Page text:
http://gemx-software.blogspot.com

Their Site
http://www.gemx.com
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vegas
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« Reply #310 on: July 25, 2006, 06:41:52 PM »

I encourage trusted users here to try them and tell me it's not bloatware.  I run it on a 24" screen @ 1920x1200 and IT, to ME, is STILL bloatware.  I have tried both doOrganizer & TexNotes Pro for multiple, extended periods of time when there are new versions released, not only does it feel like bloatware but the programs more often than not find a way of crashing or erroring out before I ever get finished using them.  I'm not hating on the product, I really wanted one of them to be what I needed, but my experiences speak for themselves.
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« Reply #311 on: July 27, 2006, 03:14:25 PM »

Greeting to everyone,

It has been quite a while since my first attempt to look for a note-taking program which uses a mechanism like that used by ACDSee to categorize image files (I have tried that mechanism in ACDSee ver 7 and I really like it).

Here is how I look at the "Organize" feature of ACDSee, which I think is a very powerful feature (effective and systematic):
1. Categories in that mechanism can be analog to "preset keywords/tags" made by user
2. The tree-structure which holds the categories provides a "visual map" to organize "keywords/tags"

1. and 2., are in fact "organize the organizer" just like "learn how to learn" before start learning.
That mechanism provides a chance for user to first set and organize "keywords/tags" then use them to organize "notes"

The same tree of categories (with checkbox on each category) can then be used to mark what categories a particular note belongs to. Just tick with a mouse at the checkbox of a category to mark a note for that category.

3. That saves repeating keystrokes for the same keywords and avoids spelling error
4. A note marked for a sub-category is automatically marked for all the parent categories (save a lot more effort in organizing)

Of course, when trying ACDSee 7, I notice that mechanism can still be improved in many ways.

IMHO, that mechanism is a "must have feature" for note-taking program when categorizing "notes".
Please kindly inform me if there is such a note-taking program (which provides the something close to the above mentioned)


t.s.lim
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doublewitt
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« Reply #312 on: July 30, 2006, 02:58:46 PM »

bloatware...

With today's computer systems, is "bloatware" really anything to be concerned about...?
It seems to me that the term should be erased from our thoughts...
What's the point...?
Are we trying to set up "LIMITS" in the software development industry...?
There are no "LIMITS" in hardware developments and so why should there be any in the software world...?
With today's system resources and memory capabilities, why state the case...?
Personally, I encourage development - the more the better.
Classing do-Organizer v2.3 as bloatware is just nonsense to me.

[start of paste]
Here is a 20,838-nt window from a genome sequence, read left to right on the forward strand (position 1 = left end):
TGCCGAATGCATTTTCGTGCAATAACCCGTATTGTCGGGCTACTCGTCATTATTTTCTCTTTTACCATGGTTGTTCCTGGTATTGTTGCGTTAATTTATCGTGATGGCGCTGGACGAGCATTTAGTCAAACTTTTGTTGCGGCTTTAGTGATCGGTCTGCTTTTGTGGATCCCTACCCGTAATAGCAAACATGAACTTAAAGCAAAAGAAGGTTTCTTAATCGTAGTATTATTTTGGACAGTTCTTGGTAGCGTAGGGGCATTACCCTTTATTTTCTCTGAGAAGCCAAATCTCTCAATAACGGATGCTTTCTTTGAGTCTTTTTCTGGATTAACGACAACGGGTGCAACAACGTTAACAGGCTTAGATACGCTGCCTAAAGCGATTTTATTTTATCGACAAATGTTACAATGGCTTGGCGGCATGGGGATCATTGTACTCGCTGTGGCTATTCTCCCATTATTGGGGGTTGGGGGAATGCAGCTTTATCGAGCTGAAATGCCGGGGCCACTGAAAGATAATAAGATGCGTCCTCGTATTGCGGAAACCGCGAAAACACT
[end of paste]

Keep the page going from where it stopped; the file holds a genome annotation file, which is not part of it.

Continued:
You will rarely find a program with an elegant and appealing interface like do-Organizer.
Actually, do-Organizer is alone in it's class - and very unique and includes loads of customization options. Can't you see...? You can add loads more and I'll never consider it as bloatware - and that for any other program.
Have you ever thoroughly researched the meaning of "bloatware"...?
It's a thing of the past. It is no longer "relevant" with today's development standards or trends.

I'm a little bit "weary" of people pushing this attitude about bloatware.
Yeah, I'm sort of "ANTI-BLOATWARE" ...
I think we are seriously "hindering" healthy developments in the software industry.

You have to always keep in mind that there are perhaps millions using a software with hundreds of different usages and needs - and so what would be perhaps useless to one can be important to another as our needs vary... and so because many say "I don't need that" in the discussed software, then I'm faced with a serious problem - because the discussed software developer will not "include" an option I desparately need for fear of being criticized as promoting bloatware. In reality, we are hindering one another with our multiple opinions and criticisms.

Why "bloat" your computer with 300 programs eating and chewing resources and memory... when 1 or 2 or 3 can do the job well enough...? Why confront 300 forums + 300 updates + 300 X 300 software issues and reports when you can limit that adventure to something more normal...? A bookmark manager for 300 websites + 300 passwords + 300 notes for each and so on... are we nearing insanity...!? With all that running in your system - you're worried about 1 program that can do it all. And you have to include a launcher for 300+ programs. Where are we at...? The task has become so tedious and ridiculous. Not to mention 300+ searches on the www for all of these and including all the headaches to gather all that information. Are we bloating our minds...? Out of 300 software developments, you have to "harass" the developer for upgrades and help X 300 times and how many times a year and 250 of them rarely make the updates available and - do you realize what you have gotten yourself into now...?
Is that a solution...?

Don't forget about the 300 X 300 downloads including updates and fixes. We are tackling all of this when our systems today can handle the 1 program that nearly does everything for you (ofcourse, that's for the average user). And you invested 300 X 300 hours of your precious time for all that and you overlooked the simple solution...! You haven't sweated enough yet...!?